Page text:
Julie Platt is a PhD candidate in Rhetoric and Writing at Michigan State University and a permanent author at GradHacker. You can follow her on twitter at @aristotlejulep.
Social media is often stereotyped as a frivolous, navel-gazing enterprise, and completely antithetical to the deep thinking and thoughtful questioning of academia. However, most gradhackers know that academia and social media are not at all incompatible. Used well, social media can be a vibrant and fruitful space for networking, exchanging ideas, and--dare I say it--building supportive friendships. Some of my best scholarly friends are folks I initially met on Twitter, and then got to know in person at conferences.
Find colleagues to friend or follow, and friend or follow those colleagues who have found you. How do you find colleagues? You might start by following your professors, and then checking out who your professors follow, particularly on Twitter. Do they follow people in your field? Organizations? Research centers? These are all great places to start building your follow list, and will give you more leads. It's okay to "creep" on people's followers lists, as these lists are public. Also, if a colleague follows you, check them out, and consider giving them a follow back. You never know who will pass on a useful connection, retweet you, or become your friend.
Tweet, post, retweet and repost smart things and interesting stories often. We all come across interesting stories and articles in the research and work that we do. Consider tweeting or posting some of these and hashtagging them accordingly. Do you have a great classroom activity that others might benefit from? Post or tweet about it, and include a link to a SlideShare presentation. Once you've followed some great colleagues, pay attention to the things they post and tweet. As scholars, we have a commitment to disseminating information. If you see something amazing, retweet it or repost it!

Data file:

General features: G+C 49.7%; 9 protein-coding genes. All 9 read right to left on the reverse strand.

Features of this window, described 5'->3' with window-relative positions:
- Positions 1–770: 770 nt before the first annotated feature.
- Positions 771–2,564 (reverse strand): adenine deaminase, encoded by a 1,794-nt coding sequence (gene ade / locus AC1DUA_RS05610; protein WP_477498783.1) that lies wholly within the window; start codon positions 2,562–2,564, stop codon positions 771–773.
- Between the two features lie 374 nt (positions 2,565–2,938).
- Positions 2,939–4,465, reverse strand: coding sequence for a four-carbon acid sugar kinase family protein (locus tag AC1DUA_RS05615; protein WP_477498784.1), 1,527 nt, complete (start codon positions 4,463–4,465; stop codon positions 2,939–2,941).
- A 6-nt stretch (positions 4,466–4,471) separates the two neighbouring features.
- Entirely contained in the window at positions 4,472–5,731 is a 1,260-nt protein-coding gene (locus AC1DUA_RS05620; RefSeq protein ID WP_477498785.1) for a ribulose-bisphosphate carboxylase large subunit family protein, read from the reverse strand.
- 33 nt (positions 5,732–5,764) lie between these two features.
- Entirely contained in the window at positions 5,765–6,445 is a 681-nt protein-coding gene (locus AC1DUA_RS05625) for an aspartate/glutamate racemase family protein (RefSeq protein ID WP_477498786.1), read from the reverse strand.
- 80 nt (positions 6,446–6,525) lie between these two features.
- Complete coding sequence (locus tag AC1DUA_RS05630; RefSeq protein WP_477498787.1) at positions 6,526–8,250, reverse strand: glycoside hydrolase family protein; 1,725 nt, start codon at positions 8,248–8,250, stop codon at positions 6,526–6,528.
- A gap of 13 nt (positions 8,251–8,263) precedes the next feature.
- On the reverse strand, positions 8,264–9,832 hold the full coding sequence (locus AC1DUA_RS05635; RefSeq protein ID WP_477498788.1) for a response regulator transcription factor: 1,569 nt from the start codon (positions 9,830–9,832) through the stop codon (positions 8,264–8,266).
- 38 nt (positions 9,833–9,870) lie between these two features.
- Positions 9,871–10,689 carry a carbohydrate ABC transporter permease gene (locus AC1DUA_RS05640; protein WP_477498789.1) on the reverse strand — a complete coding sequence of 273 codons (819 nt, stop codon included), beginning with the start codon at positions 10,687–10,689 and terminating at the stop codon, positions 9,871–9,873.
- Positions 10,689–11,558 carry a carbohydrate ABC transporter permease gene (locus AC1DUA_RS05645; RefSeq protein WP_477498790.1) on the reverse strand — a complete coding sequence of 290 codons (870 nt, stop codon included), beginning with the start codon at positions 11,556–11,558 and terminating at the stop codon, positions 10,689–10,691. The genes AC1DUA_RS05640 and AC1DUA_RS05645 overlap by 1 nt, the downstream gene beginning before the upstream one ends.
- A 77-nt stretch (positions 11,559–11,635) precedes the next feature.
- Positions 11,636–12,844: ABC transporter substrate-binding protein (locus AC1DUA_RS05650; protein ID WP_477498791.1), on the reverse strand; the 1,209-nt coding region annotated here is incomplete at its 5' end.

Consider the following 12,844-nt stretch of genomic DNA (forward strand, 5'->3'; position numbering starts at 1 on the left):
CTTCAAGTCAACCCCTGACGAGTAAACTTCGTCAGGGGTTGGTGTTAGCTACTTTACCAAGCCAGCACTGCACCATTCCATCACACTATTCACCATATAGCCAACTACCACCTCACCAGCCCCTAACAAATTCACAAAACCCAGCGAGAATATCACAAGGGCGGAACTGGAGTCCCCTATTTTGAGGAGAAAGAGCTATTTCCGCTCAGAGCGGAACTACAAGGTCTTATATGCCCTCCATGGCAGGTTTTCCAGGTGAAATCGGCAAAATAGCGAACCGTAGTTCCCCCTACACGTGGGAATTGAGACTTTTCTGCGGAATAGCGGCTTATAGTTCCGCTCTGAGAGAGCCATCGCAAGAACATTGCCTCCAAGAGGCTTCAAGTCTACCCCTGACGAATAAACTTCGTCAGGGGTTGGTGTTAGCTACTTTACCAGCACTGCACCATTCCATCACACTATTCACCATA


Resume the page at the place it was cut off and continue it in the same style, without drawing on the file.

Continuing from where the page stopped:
Be a savvy colleague during conferences. Although some think it's annoying, I really like it when colleagues livetweet conferences that I'm not able to attend, because I get a taste of the cool scholarship that is happening, and I can "favorite" tweets that pique my interest to research later, as conference proceedings are often on the web. If this seems like something you'd want to contribute to yourself, find the conference hashtag (nowadays there are often official ones) and tweet interesting tidbits from the sessions you attend. If it's a large conference like MLA, you might want to include the session number in your tweet. Also, when you're presenting yourself, consider giving your Twitter handle and/or Facebook name as part of your presenter information. This is a great way to get your name out there and network. Also, when the conference is over, make your presentation available somewhere--perhaps on SlideShare. Tweet and post its location so your colleagues can check out and review your work.
Don't be afraid to brag. As academics, we are sometimes self-effacing, caught up in the stress of our profession and the feelings that no matter what we've done, it's not good enough. However, it's important to allow ourselves to recognize our accomplishments. Social media can help with that. I've posted and tweeted about fellowships I've earned, prizes I've won, and pieces I've published, and I've never felt bad about any of it. In fact, it's a great way to get your work out there and recognized. You never know who is watching, especially when it's job market time!
What other tips do you have for being a good colleague with social media?
[Image Creative Commons licensed by Flickr user ChrisL_AK]
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